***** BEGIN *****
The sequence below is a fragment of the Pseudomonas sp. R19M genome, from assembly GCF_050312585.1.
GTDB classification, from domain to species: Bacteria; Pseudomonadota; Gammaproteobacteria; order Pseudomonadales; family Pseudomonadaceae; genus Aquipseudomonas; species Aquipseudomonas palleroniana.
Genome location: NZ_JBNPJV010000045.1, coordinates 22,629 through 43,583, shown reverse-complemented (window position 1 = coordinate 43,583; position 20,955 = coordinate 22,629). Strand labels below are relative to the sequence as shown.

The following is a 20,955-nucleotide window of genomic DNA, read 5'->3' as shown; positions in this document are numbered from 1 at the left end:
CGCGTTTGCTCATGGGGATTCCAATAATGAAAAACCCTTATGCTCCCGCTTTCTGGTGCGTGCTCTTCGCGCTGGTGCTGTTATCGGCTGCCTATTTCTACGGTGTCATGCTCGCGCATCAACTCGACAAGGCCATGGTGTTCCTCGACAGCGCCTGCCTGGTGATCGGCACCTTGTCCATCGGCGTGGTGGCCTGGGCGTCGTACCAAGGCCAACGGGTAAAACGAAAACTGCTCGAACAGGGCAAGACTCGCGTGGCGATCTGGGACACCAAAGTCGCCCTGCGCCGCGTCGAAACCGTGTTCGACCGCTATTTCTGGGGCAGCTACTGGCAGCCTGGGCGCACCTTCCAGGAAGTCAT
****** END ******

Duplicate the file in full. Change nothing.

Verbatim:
The sequence below is a fragment of the Pseudomonas sp. R19M genome, from assembly GCF_050312585.1.
GTDB classification, from domain to species: Bacteria; Pseudomonadota; Gammaproteobacteria; order Pseudomonadales; family Pseudomonadaceae; genus Aquipseudomonas; species Aquipseudomonas palleroniana.
Genome location: NZ_JBNPJV010000045.1, coordinates 22,629 through 43,583, shown reverse-complemented (window position 1 = coordinate 43,583; position 20,955 = coordinate 22,629). Strand labels below are relative to the sequence as shown.

The following is a 20,955-nucleotide window of genomic DNA, read 5'->3' as shown; positions in this document are numbered from 1 at the left end:
CGCGTTTGCTCATGGGGATTCCAATAATGAAAAACCCTTATGCTCCCGCTTTCTGGTGCGTGCTCTTCGCGCTGGTGCTGTTATCGGCTGCCTATTTCTACGGTGTCATGCTCGCGCATCAACTCGACAAGGCCATGGTGTTCCTCGACAGCGCCTGCCTGGTGATCGGCACCTTGTCCATCGGCGTGGTGGCCTGGGCGTCGTACCAAGGCCAACGGGTAAAACGAAAACTGCTCGAACAGGGCAAGACTCGCGTGGCGATCTGGGACACCAAAGTCGCCCTGCGCCGCGTCGAAACCGTGTTCGACCGCTATTTCTGGGGCAGCTACTGGCAGCCTGGGCGCACCTTCCAGGAAGTCAT